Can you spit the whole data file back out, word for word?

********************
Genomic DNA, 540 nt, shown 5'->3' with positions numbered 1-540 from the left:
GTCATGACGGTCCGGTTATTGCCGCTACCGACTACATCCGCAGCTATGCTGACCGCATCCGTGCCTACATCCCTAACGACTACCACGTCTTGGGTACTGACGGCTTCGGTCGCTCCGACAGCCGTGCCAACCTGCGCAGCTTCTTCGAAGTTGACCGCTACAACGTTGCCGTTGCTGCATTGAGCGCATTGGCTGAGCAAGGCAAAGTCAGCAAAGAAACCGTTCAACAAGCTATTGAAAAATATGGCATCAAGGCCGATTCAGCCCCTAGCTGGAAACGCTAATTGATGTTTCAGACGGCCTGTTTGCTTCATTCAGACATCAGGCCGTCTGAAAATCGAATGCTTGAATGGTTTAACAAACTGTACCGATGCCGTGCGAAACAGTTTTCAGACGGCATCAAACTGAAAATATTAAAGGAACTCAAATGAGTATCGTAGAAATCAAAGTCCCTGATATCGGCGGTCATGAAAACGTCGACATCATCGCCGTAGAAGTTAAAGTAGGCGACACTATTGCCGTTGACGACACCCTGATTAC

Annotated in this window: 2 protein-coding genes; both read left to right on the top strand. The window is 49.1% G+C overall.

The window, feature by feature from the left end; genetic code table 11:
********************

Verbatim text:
Genomic DNA, 540 nt, shown 5'->3' with positions numbered 1-540 from the left:
GTCATGACGGTCCGGTTATTGCCGCTACCGACTACATCCGCAGCTATGCTGACCGCATCCGTGCCTACATCCCTAACGACTACCACGTCTTGGGTACTGACGGCTTCGGTCGCTCCGACAGCCGTGCCAACCTGCGCAGCTTCTTCGAAGTTGACCGCTACAACGTTGCCGTTGCTGCATTGAGCGCATTGGCTGAGCAAGGCAAAGTCAGCAAAGAAACCGTTCAACAAGCTATTGAAAAATATGGCATCAAGGCCGATTCAGCCCCTAGCTGGAAACGCTAATTGATGTTTCAGACGGCCTGTTTGCTTCATTCAGACATCAGGCCGTCTGAAAATCGAATGCTTGAATGGTTTAACAAACTGTACCGATGCCGTGCGAAACAGTTTTCAGACGGCATCAAACTGAAAATATTAAAGGAACTCAAATGAGTATCGTAGAAATCAAAGTCCCTGATATCGGCGGTCATGAAAACGTCGACATCATCGCCGTAGAAGTTAAAGTAGGCGACACTATTGCCGTTGACGACACCCTGATTAC

Annotated in this window: 2 protein-coding genes; both read left to right on the top strand. The window is 49.1% G+C overall.

The window, feature by feature from the left end; genetic code table 11: